An interactive system of marketing which uses one or more advertising media to effect a measurable response and/or transaction at any location.
Common purposes of direct marketing:
Solicit and close a sale
Identify prospects for future contacts
Provide in-depth information
Seek information from consumers
Foster brand loyalty
Direct Marketing Today
More than just mail-order.
A complex, diverse tool used by organizations throughout the world.
Direct marketing often is not integrated with other advertising efforts.
Three Principle Purposes:
close a sale with a customer
ID prospects and develop customer database
Engage customers, seek their advice and
generate brand loyalty
What’s Driving Direct Marketing?
CONVENIENCE! for today’s dual income and single parent households.
More liberal attitudes toward using credit.
Greater access to toll-free calling.
Computer technology/new media facilitate online transactions.
More precise segmentation.
Opportunity for relationship building.
Cost per inquiry (CPI) and cost per order (CPO) advantages of direct marketing.
Knowing who the best customers are as well as what and how often they buy.
The Marketing Database
Includes data collected directly from individual customers
RFM Analysis of customers: recency, frequency, monetary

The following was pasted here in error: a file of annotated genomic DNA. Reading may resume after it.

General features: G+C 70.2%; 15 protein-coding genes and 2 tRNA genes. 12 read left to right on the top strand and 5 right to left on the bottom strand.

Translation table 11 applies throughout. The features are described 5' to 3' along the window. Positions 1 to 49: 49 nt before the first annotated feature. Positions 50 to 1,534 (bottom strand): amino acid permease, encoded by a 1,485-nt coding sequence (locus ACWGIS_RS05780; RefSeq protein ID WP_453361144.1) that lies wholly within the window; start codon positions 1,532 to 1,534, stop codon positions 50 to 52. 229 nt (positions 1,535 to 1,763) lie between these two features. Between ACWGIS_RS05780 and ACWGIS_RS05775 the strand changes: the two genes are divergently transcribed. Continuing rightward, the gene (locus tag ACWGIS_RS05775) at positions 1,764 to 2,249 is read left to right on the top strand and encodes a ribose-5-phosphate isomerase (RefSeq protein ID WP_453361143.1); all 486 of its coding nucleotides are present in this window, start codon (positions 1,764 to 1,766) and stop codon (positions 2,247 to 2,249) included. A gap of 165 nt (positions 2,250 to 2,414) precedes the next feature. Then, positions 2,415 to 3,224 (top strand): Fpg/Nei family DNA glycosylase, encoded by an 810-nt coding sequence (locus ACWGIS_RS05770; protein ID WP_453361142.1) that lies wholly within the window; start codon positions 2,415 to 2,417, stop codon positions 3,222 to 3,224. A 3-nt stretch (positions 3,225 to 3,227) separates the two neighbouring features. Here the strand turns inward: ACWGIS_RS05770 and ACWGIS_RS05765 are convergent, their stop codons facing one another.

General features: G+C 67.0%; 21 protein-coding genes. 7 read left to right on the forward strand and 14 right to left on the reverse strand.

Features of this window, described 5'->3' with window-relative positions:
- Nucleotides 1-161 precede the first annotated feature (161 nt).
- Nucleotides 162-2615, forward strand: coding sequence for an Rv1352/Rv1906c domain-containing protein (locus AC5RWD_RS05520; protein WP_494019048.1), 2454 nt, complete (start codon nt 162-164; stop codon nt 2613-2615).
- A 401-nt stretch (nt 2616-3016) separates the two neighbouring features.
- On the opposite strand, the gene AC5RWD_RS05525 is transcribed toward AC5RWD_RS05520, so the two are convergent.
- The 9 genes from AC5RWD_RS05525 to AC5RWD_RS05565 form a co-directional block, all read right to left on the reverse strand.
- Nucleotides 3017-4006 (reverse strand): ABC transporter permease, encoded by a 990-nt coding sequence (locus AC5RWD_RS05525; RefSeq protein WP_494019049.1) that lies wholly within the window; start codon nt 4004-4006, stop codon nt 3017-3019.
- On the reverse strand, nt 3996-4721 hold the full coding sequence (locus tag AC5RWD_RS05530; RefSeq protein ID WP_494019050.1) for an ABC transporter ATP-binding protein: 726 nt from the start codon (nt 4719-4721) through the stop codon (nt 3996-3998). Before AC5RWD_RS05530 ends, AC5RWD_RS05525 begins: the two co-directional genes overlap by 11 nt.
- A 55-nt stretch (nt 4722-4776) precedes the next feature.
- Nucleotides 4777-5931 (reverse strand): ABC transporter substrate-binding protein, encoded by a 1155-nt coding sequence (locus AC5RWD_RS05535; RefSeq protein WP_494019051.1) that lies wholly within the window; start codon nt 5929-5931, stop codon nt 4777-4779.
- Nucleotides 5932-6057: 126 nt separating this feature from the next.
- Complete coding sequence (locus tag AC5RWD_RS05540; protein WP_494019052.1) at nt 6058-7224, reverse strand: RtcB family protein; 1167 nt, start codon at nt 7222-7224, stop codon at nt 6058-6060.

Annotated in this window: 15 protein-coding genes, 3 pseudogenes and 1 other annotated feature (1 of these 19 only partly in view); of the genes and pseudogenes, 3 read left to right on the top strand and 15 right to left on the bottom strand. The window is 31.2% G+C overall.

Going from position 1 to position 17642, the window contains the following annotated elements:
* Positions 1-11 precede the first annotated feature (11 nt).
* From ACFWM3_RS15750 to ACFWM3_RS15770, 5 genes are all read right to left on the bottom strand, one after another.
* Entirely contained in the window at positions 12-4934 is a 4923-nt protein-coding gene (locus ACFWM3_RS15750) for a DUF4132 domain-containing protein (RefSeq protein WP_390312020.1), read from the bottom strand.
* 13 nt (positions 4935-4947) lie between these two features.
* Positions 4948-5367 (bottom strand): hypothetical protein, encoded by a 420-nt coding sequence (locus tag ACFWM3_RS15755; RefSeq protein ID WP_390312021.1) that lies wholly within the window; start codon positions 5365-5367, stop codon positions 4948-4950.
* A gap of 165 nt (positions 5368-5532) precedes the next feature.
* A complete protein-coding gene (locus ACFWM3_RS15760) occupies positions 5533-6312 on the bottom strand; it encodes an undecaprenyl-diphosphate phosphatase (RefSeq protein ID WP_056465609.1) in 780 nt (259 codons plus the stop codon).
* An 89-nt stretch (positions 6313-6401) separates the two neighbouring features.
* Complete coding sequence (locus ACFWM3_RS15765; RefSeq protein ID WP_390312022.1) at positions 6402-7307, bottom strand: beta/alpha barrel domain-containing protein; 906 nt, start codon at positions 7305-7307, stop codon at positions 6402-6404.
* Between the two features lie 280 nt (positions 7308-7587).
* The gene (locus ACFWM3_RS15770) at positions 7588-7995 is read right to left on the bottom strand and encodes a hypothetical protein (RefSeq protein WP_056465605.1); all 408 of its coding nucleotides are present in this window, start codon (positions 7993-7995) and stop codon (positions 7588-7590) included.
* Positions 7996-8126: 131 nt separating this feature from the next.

Goal: Develop communication intimacy
Marketing database applications
Do not call registry
Media Applications in Direct Marketing
Direct response advertising
Bulk e-mail is known as “spam”
Fraudulent email know as “phishing”
However e-mail is an increasingly popular tool for marketers
Good response rates
Netiquette suggests getting consumer permission to send product information
Avoid bulk e-mailings
Closing the Sale with Direct Marketing and/or Personal Selling
Functional specialists across several media need to work together.
Marketing databases can lead to interdepartmental rivalries.
Growth of direct marketing often means cuts in other promotional budgets.
One solution: the MARCOM manager.
The Critical Role of Personal Selling
The face-to-face communication and persuasion process.
Most effective with products or services that are:
Complicated to use
Tailored/customized to users’ needs
Offer a trade-in option
Judged at the point of purchase
Types of Personal Selling
Order taking: accepting orders for merchandise or scheduling services; deal with existing customers who are lucrative to a business due the low cost of generating additional revenues from them. Order taking is the least sophisticated of selling efforts.
Creative selling: selling where customers rely heavily on the salesperson for technical information, advice, and service. It is the most sophisticated and complex selling effort.
System selling: entails selling a set of interrelated components that fulfill all or a majority of a customer’s needs in a particular area. System selling is often executed by a “team” of sales people.
The missionary salesperson: calls on accounts with the purpose of monitoring the satisfaction of buyers and updating buyers’ needs. They may provide product information after a purchase.
Customer Relationship Management (CRM)
Salespeople play a critical role in cultivating long-term relationships with customers—which often is referred to as a customer relationship management (CRM) program.
CRM views the relationship with buyers as a partnership and a problem solving situation.